The second session explores how urban mobility access regulations and low-traffic neighbourhoods are key to creating less polluted and more liveable cities in the long term.
Meeting the European Union’s 2050 climate-neutrality target will require a 90% reduction in transport-related greenhouse gas emissions. With transport being one of the few sectors in which emissions are today higher than in 1990, and where emissions continue to rise despite mitigation efforts, this is a colossal challenge. Cities, which account for 40% of total road transport in the EU, will have a vital role to play in achieving the ambitious goal. They are not only major emitters, but local governments and urban stakeholders are also driving the transition to sustainable mobility through experimentation, innovation and multistakeholder partnerships.
The Covid-19 crisis and the need for creating safe and socially-distanced transport have accelerated the mobility transition in many European cities. Tactical measures such as the introduction of new cycling lanes, pedestrian areas and low traffic zones were rolled out in record time. However, often these have been stand-alone initiatives that are not part of a long-term strategy for the transition to sustainable mobility.
Departing from the capacity for urban transformation that we have witnessed in recent months, this three-session webinar explores how cities across Europe can develop more robust, long-term mobility plans, enabling them to contribute to the EU’s 2030 and 2050 climate targets. The objective is to examine both opportunities for accelerating change – from multi-stakeholder partnerships to social innovation – as well as barriers to long-term planning and transformation – from public acceptance to political, legal and technical limitations. The first session provides a general debate on long-term urban mobility planning for a faster and more just green transition in cities. Building on this analysis, the two subsequent sessions zoom in on specific aspects of the urban mobility transition. Session two explores how urban mobility access regulations and low-traffic neighbourhoods are key to creating less polluted and more liveable cities in the long term. Session three turns towards the socioeconomic dimension of the mobility transition, including changes in ownership and employment systems, and the role of multistakeholder partnerships and social innovation.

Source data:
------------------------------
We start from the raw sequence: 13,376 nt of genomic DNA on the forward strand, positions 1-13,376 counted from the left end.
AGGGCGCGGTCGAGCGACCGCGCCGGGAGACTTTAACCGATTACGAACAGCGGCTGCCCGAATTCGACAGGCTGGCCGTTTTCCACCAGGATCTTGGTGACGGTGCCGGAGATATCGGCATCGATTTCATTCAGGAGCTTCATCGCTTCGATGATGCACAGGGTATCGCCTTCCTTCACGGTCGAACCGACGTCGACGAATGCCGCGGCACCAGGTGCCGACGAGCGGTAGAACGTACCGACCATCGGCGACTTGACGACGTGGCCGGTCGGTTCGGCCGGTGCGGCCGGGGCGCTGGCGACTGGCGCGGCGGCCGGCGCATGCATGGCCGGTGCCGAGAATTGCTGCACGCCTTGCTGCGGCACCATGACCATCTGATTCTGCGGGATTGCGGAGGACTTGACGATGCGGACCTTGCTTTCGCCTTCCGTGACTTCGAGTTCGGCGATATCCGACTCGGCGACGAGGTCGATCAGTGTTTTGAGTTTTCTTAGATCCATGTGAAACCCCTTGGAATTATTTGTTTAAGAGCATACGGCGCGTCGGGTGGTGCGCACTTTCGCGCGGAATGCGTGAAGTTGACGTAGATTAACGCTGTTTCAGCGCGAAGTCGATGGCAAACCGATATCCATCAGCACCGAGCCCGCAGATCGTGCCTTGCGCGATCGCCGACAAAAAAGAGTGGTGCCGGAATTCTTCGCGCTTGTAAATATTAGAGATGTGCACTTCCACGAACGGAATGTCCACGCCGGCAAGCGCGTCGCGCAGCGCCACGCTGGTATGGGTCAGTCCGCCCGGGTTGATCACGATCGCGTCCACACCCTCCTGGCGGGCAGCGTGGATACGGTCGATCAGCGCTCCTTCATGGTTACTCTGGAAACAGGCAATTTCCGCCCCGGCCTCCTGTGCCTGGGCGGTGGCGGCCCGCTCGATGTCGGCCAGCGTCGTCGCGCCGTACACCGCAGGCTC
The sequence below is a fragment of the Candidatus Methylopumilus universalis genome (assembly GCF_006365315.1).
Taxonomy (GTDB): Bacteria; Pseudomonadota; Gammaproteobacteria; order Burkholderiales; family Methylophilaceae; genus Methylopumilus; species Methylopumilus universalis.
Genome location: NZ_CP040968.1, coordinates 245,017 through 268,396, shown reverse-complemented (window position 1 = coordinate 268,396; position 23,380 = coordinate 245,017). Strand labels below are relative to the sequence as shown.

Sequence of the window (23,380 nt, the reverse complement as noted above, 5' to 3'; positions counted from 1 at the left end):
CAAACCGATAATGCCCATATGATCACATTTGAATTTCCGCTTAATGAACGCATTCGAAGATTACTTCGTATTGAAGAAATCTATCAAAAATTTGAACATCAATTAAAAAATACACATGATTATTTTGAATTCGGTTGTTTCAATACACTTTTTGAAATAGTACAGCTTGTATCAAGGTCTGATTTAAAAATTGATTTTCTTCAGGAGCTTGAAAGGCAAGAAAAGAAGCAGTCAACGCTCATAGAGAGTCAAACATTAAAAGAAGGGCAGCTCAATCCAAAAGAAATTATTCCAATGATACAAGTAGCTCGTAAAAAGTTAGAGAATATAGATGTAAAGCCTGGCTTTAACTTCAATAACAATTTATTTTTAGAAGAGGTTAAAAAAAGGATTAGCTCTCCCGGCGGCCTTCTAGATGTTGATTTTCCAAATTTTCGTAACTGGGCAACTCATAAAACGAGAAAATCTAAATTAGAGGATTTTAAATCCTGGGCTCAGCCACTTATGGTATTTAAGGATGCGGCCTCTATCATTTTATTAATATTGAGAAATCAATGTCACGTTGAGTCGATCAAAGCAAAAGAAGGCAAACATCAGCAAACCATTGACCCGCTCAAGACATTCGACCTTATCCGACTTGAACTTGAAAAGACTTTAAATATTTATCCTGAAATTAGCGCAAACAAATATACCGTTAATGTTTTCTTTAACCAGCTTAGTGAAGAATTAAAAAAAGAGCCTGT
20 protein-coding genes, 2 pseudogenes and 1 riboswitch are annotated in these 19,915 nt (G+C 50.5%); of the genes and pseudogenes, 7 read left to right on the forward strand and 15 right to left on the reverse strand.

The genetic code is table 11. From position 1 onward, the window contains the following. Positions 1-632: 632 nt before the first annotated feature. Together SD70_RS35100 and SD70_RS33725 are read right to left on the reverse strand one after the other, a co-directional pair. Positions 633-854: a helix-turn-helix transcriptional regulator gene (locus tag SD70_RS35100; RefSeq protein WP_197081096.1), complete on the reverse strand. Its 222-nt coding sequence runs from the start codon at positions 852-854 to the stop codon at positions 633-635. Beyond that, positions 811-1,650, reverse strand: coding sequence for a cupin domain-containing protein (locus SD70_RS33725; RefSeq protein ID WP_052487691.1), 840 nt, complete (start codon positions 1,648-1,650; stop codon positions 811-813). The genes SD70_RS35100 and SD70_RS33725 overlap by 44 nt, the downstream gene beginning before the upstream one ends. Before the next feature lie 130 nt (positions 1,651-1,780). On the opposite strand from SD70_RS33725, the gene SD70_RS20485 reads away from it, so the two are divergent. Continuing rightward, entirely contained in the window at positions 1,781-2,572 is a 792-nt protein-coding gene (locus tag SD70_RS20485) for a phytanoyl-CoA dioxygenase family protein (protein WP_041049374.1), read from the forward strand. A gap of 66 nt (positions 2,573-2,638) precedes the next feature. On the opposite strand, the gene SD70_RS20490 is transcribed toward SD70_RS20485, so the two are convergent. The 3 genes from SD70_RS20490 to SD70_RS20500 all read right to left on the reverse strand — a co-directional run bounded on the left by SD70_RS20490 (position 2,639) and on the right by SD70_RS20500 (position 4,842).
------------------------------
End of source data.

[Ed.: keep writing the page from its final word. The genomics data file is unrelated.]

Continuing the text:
Each session brings together local policymakers, practitioners and researchers. Following the keynote interventions, experts will provide first reactions and subsequently there will be an open discussion with all participants. There will be English-Catalan translation.
Please register below for the three sessions. You are welcome to register for more than one session.
12 April, 09:00 - 10:30 CET Session 1: Long-term policy planning for a faster and more just urban mobility transition
13 April, 09:10 - 10:30 CET Session 2: Towards less polluted and more liveable cities: Urban access regulations & low-traffic neighbourhoods
14 April, 09:10 - 10:30 CET Session 3: Enabling multi-stakeholder cooperation and social innovation in urban mobility: green, inclusive and new solutions
Hannah Abdullah, Research Fellow, Global Cities Programme, CIDOB
Moderator Esther Anaya Boig, Research Postgraduate, Centre for Environmental Policy, Imperial College London
09.15 – 09.45 Keynote interventions
Valeria Bernardo, Adjunct Professor, Technocampus – Pompeu Fabra University
Jean-Claude Dardelet, Deputy Mayor of Toulouse & Chair of Eurocities Forum on Mobility
Chiara Bresciani, Engineer, Mobility Planning and Programming Area, Mobility and Transport Department, City of Milan
Adrià Gomila, Director of Mobility Services, Barcelona City Council
09.45 – 10.00 First reactions
Caspar Sluiter, European Affairs Officer, Netherlands Association of Municipalities (VNG)
Jeremy Leach, Chair, London Living Streets
Margarita Triguero-Mas, Researcher, Department of Urban Studies, Massachusetts Institute of Technology; Barcelona Lab for Urban Environmental Justice and Sustainability, Autonomous University of Barcelona; Institute for Environmental Science and Technology, Hospital del Mar Medical Research Institute
10.00 – 10.30 Discussion